According to a recent study published in Science Advances, male and female hearts react differently to the stress hormone noradrenaline. The mouse study might have implications for human cardiac problems such as arrhythmias and heart failure, as well as how different sexes react to different medications.
The researchers created a novel form of fluorescence imaging device that allows them to examine how a mouse heart responds to hormones and neurotransmitters in real time using light. Noradrenaline, commonly known as norepinephrine, was given to the mice. Noradrenaline is a neurotransmitter and a hormone that is involved in the body’s “fight or flight” response.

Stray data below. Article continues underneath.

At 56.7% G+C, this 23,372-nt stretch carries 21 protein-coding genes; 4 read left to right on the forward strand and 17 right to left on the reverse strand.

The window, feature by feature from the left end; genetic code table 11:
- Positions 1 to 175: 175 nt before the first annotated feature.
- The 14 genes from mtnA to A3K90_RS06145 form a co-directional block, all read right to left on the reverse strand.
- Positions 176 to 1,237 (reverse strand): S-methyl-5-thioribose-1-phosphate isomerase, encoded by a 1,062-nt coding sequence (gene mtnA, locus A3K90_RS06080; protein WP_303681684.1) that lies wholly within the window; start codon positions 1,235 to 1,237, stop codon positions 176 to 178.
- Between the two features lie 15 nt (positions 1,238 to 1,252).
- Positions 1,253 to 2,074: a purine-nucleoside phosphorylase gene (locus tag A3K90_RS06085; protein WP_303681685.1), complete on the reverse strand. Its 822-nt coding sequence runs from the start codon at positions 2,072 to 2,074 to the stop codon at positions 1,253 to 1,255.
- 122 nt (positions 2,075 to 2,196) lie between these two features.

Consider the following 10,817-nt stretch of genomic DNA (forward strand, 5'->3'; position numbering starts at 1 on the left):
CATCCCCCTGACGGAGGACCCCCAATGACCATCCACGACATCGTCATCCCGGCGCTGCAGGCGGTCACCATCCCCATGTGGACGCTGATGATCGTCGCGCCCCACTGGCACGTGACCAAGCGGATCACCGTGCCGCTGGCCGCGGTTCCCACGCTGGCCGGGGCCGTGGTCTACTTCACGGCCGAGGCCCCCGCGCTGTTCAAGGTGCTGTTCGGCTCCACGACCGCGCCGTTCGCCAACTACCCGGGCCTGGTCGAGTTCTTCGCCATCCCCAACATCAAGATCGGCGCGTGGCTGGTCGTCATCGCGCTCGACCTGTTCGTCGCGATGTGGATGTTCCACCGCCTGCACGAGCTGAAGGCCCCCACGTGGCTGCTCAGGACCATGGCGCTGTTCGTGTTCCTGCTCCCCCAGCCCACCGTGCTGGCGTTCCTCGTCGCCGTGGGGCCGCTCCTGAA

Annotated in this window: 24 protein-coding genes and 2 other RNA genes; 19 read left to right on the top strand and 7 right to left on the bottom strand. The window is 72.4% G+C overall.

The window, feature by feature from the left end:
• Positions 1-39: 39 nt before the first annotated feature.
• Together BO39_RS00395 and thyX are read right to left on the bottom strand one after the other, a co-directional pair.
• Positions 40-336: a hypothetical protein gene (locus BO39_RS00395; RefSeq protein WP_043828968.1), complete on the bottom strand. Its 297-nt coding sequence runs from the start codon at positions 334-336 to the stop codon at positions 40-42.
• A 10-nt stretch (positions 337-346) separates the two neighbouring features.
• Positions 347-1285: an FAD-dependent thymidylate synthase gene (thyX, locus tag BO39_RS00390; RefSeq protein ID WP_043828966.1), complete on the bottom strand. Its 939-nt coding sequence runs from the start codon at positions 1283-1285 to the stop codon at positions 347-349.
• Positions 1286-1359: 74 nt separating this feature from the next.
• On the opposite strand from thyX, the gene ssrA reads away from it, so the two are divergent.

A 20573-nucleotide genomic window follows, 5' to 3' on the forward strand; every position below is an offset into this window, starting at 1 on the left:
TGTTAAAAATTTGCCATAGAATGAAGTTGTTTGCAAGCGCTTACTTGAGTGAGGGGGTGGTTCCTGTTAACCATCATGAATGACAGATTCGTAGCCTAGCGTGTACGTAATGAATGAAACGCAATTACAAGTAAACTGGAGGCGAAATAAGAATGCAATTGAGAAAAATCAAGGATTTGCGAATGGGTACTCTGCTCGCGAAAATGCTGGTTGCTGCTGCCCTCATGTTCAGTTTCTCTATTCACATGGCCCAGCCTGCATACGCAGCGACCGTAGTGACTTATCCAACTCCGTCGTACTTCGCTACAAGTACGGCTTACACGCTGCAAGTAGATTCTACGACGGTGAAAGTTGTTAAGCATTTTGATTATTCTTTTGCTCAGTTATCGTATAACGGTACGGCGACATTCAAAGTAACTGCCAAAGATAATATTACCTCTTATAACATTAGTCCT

The results reveal that male and female mouse hearts respond uniformly at first after exposure to noradrenaline. However, some areas of the female heart return to normal more quickly than the male heart, which produces differences in the heart’s electrical activity.
“The differences in electrical activity that we observed are called repolarization in the female hearts. Repolarization refers to how the heart resets between each heartbeat and is closely linked to some types of arrhythmias,” said Jessica L. Caldwell, first author of the study. Caldwell is a postdoctoral scholar in the UC Davis School of Medicine Department of Pharmacology.
“We know that there are sex differences in the risk for certain types of arrhythmias. The study reveals a new factor that may contribute to different arrhythmia susceptibility between men and women,” Caldwell said.